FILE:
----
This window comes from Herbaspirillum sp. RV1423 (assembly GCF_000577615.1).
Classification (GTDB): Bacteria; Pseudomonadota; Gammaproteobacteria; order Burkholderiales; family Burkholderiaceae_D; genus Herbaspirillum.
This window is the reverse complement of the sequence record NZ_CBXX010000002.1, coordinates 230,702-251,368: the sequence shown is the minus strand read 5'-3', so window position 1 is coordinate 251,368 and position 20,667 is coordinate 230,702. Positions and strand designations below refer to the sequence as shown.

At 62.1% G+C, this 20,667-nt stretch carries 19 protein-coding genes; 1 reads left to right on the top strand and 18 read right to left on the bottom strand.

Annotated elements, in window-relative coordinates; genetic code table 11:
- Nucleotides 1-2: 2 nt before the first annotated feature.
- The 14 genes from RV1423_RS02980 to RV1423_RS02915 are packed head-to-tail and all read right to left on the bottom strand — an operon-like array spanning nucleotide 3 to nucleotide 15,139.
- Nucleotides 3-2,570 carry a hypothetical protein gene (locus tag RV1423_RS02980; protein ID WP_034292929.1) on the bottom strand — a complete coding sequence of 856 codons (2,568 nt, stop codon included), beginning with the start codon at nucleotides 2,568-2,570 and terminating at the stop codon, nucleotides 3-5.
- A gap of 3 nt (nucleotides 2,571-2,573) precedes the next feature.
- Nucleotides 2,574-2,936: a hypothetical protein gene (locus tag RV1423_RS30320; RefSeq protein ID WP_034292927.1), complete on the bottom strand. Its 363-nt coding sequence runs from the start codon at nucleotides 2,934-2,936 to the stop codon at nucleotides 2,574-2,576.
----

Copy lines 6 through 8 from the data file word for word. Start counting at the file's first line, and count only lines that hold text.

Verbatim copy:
- Nucleotides 1-2: 2 nt before the first annotated feature.
- The 14 genes from RV1423_RS02980 to RV1423_RS02915 are packed head-to-tail and all read right to left on the bottom strand — an operon-like array spanning nucleotide 3 to nucleotide 15,139.
- Nucleotides 3-2,570 carry a hypothetical protein gene (locus tag RV1423_RS02980; protein ID WP_034292929.1) on the bottom strand — a complete coding sequence of 856 codons (2,568 nt, stop codon included), beginning with the start codon at nucleotides 2,568-2,570 and terminating at the stop codon, nucleotides 3-5.